Under The Knife c. 2003 Susun S Weed

The Sixth Step of Healing -- break and enter -- is one we mostly hope to avoid. But even those who prefer herbal medicine and natural healing may find themselves needing -- or wanting -- invasive procedures, including surgery, when faced with serious illness.

Doctors and nurses, hospital staff and operating room personal are well aware of the dangers of surgery, but few lay people are. It is tempting to hand one's self over to the experts. It seems they should know what they are doing. And isn't it too complicated for most of us to understand? Not really. Doctors have to know many things. You only have to learn about one: your problem, your surgery.

Before surgery of any kind, protect yourself by asking questions.

Interview the surgeon who will do the actual surgery. If you do not feel comfortable with the surgeon, for any reason or even for no reason, find another one.

Interview the anesthesiologist. Your life will be in this person's hands. Discuss the specific drugs you will be getting, including post-operative side effects.

Take a hard look at the hospital where the surgery will be done. What is its local reputation? How frequently is this type of surgery done at this hospital?

Find out specifically what will be done during the surgery. Keep asking questions, or reading, or searching the internet, until you understand exactly what you are having done.

Ask for a copy of the consent form and read it before you get to the hospital. Change anything you disagree with.

Ask your most psychic friends to be your guardians during and after the surgery.

Also, check out the pages of advice in my book Breast Cancer? Breast Health! The Wise Woman Way -- from playing music in surgery to taking supplemental zinc --for those choosing surgery.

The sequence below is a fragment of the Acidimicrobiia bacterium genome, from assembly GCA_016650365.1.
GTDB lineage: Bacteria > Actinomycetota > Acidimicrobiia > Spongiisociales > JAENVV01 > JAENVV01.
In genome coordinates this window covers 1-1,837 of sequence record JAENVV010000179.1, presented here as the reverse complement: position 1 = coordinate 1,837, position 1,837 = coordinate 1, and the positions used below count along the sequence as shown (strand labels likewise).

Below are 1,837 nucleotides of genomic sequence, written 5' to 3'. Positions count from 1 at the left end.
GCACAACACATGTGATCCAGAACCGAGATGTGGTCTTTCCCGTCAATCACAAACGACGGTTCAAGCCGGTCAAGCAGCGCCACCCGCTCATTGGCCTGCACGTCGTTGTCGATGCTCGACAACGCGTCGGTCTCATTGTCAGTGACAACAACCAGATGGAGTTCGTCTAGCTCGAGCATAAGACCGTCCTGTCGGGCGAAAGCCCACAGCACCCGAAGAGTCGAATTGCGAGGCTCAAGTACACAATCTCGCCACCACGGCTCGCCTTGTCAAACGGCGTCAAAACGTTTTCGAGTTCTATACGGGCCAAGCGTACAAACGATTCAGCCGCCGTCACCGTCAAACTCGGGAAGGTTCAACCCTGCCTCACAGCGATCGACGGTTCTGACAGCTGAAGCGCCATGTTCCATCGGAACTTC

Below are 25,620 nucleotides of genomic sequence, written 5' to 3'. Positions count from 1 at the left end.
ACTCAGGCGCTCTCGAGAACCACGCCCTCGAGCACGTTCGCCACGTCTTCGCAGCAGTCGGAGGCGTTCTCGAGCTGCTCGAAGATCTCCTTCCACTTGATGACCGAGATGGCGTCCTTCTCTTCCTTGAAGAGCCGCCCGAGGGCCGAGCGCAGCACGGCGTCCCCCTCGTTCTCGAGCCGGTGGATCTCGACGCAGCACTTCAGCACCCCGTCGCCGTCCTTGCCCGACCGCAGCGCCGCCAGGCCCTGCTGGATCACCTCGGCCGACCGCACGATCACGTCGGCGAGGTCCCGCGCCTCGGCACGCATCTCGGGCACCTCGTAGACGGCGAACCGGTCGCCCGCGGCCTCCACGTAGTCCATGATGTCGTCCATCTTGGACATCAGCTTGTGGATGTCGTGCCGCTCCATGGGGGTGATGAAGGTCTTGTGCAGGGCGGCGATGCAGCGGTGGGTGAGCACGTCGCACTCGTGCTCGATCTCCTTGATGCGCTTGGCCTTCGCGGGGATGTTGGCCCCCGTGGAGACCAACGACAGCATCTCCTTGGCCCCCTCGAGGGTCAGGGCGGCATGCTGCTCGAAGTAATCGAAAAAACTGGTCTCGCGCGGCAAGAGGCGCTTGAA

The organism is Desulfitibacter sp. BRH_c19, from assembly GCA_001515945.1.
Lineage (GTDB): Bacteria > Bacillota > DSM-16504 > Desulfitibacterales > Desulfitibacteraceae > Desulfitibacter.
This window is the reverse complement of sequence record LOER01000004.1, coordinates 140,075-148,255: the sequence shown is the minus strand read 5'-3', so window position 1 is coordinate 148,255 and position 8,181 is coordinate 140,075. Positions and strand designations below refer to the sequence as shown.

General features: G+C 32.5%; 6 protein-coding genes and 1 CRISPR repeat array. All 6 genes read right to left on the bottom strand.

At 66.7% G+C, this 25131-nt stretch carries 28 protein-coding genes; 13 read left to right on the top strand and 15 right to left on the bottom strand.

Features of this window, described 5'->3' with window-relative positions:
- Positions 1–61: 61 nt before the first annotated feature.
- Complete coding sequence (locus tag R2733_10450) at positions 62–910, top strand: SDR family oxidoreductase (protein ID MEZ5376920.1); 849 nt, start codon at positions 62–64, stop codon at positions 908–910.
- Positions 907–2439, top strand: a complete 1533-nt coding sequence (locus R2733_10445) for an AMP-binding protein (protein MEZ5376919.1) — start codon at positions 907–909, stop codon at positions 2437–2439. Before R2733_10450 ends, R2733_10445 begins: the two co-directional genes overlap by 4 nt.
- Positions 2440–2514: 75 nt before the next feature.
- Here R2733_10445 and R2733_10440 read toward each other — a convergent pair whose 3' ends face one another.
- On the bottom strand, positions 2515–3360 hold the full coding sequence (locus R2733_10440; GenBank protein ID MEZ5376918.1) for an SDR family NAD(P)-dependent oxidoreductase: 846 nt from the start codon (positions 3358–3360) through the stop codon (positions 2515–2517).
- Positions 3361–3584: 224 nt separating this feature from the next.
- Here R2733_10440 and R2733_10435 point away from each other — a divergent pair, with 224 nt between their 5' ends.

Use all six of my Steps of Healing to insure the least harm from your procedure.

A few surgery nightmares -- not to frighten but to caution us to awareness.

Anne was told fat from her belly could be used to create a breast after her mastectomy. She discussed this with many doctors. Only after the surgery did she discover that her belly muscles had been cut from her public bone, rolled up, and inserted into her chest to create the "breast." When I met her, several years after the surgery, she was still in agony from muscle spasms in the 'breast," and still mourning the loss of her ability to sit up from a lying position.

Pat was told she would be awake for her surgery, but the surgeon decided to try a new procedure and sedated her heavily. She died several days later, without regaining consciousness.

Sally's sonogram showed a suspicious mass near her ovary. The doctor suspected cancer and urged her to have a surgical biopsy. When she awoke after the surgery, he was grinning at her. "Good news! You didn't have cancer!" Her joy quickly faded as he continued: "We took your uterus and ovaries out anyhow, so you won't have to worry in the future." She had no idea the consent form she'd signed allowed the surgeon to remove her organs at his discretion.

Modern surgery can perform miracles.

A friend whose skin cancer over ran her face was restored to normal looks by deft and amazing skin grafts and surgical sleight of hand (her chin became her cheek, her ear turned into her nose.

My mother's lung cancer was found early and snipped away, never to return.

More than one of my friends now enjoys dinner thanks to having had her gall bladder surgically removed.

With care and forethought, we can journey under the knife and return from our "brush with death" to enjoy many more years of life.

In loving memory of Peggy Goddard

Peggy Goddard


In Memoriam 
Susun S. Weed